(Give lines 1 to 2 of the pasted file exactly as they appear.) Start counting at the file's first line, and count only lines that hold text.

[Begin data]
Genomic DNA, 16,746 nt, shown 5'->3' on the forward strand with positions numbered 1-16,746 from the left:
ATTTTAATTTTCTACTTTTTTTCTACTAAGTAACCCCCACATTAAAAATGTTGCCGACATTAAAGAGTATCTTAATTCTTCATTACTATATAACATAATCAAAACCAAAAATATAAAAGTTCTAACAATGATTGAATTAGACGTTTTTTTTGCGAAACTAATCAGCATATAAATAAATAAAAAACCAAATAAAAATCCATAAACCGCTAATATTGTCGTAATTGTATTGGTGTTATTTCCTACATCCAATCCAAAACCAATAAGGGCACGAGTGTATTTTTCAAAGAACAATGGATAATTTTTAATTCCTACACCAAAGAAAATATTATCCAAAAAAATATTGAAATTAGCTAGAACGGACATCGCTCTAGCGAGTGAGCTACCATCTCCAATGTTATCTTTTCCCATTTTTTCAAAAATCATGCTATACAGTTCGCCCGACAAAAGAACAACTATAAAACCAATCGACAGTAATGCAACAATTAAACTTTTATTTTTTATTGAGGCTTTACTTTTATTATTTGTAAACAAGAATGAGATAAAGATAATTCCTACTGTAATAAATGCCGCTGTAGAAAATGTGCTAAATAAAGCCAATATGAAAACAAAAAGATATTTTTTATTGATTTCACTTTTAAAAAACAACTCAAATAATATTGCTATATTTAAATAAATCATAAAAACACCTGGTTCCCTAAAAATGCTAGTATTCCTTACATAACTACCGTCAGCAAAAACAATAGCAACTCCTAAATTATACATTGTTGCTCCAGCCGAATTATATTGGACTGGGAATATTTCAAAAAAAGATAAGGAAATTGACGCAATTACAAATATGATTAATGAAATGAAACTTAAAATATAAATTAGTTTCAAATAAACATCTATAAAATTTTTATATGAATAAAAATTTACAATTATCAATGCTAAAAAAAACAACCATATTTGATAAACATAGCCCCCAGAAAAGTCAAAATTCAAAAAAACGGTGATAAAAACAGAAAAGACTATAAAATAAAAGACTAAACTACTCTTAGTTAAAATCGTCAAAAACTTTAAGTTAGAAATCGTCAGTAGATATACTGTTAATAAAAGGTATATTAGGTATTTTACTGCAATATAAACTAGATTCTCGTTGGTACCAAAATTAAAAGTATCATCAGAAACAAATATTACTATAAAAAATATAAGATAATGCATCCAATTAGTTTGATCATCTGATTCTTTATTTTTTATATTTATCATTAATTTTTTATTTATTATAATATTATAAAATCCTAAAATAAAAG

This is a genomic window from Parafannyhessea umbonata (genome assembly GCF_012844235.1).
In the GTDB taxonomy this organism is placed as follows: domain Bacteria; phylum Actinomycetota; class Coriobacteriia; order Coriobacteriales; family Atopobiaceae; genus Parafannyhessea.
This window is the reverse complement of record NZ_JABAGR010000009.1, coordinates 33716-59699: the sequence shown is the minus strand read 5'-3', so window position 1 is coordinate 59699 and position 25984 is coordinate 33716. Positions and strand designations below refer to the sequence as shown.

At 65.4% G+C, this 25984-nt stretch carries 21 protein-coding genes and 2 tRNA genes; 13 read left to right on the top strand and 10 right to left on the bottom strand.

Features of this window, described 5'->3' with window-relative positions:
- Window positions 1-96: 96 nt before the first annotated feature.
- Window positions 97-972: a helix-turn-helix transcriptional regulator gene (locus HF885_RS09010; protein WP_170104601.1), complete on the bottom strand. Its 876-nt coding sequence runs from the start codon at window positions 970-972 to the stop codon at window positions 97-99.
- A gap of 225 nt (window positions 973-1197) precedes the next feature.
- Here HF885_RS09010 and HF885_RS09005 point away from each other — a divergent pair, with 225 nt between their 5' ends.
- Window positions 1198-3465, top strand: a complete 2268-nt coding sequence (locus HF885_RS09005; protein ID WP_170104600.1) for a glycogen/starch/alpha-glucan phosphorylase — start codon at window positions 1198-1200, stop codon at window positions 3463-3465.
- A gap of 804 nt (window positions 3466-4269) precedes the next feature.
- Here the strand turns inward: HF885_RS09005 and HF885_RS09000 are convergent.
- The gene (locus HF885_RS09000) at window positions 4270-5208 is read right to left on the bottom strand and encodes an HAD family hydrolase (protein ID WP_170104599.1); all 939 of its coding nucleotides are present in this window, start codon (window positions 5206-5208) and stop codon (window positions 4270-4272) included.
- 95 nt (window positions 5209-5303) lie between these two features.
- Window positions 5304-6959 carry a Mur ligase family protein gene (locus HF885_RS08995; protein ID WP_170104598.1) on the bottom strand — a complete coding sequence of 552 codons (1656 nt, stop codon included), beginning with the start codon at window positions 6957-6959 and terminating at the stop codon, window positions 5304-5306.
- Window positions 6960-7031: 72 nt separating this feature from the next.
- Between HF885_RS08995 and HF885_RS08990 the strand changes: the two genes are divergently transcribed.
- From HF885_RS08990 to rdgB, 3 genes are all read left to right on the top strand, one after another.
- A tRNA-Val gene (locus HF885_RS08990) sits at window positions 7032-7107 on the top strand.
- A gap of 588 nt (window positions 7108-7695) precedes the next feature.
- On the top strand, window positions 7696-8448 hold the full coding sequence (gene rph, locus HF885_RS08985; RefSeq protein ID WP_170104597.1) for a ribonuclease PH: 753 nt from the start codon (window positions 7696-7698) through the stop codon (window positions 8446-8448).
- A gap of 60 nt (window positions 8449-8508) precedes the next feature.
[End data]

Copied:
Genomic DNA, 16,746 nt, shown 5'->3' on the forward strand with positions numbered 1-16,746 from the left:
ATTTTAATTTTCTACTTTTTTTCTACTAAGTAACCCCCACATTAAAAATGTTGCCGACATTAAAGAGTATCTTAATTCTTCATTACTATATAACATAATCAAAACCAAAAATATAAAAGTTCTAACAATGATTGAATTAGACGTTTTTTTTGCGAAACTAATCAGCATATAAATAAATAAAAAACCAAATAAAAATCCATAAACCGCTAATATTGTCGTAATTGTATTGGTGTTATTTCCTACATCCAATCCAAAACCAATAAGGGCACGAGTGTATTTTTCAAAGAACAATGGATAATTTTTAATTCCTACACCAAAGAAAATATTATCCAAAAAAATATTGAAATTAGCTAGAACGGACATCGCTCTAGCGAGTGAGCTACCATCTCCAATGTTATCTTTTCCCATTTTTTCAAAAATCATGCTATACAGTTCGCCCGACAAAAGAACAACTATAAAACCAATCGACAGTAATGCAACAATTAAACTTTTATTTTTTATTGAGGCTTTACTTTTATTATTTGTAAACAAGAATGAGATAAAGATAATTCCTACTGTAATAAATGCCGCTGTAGAAAATGTGCTAAATAAAGCCAATATGAAAACAAAAAGATATTTTTTATTGATTTCACTTTTAAAAAACAACTCAAATAATATTGCTATATTTAAATAAATCATAAAAACACCTGGTTCCCTAAAAATGCTAGTATTCCTTACATAACTACCGTCAGCAAAAACAATAGCAACTCCTAAATTATACATTGTTGCTCCAGCCGAATTATATTGGACTGGGAATATTTCAAAAAAAGATAAGGAAATTGACGCAATTACAAATATGATTAATGAAATGAAACTTAAAATATAAATTAGTTTCAAATAAACATCTATAAAATTTTTATATGAATAAAAATTTACAATTATCAATGCTAAAAAAAACAACCATATTTGATAAACATAGCCCCCAGAAAAGTCAAAATTCAAAAAAACGGTGATAAAAACAGAAAAGACTATAAAATAAAAGACTAAACTACTCTTAGTTAAAATCGTCAAAAACTTTAAGTTAGAAATCGTCAGTAGATATACTGTTAATAAAAGGTATATTAGGTATTTTACTGCAATATAAACTAGATTCTCGTTGGTACCAAAATTAAAAGTATCATCAGAAACAAATATTACTATAAAAAATATAAGATAATGCATCCAATTAGTTTGATCATCTGATTCTTTATTTTTTATATTTATCATTAATTTTTTATTTATTATAATATTATAAAATCCTAAAATAAAAG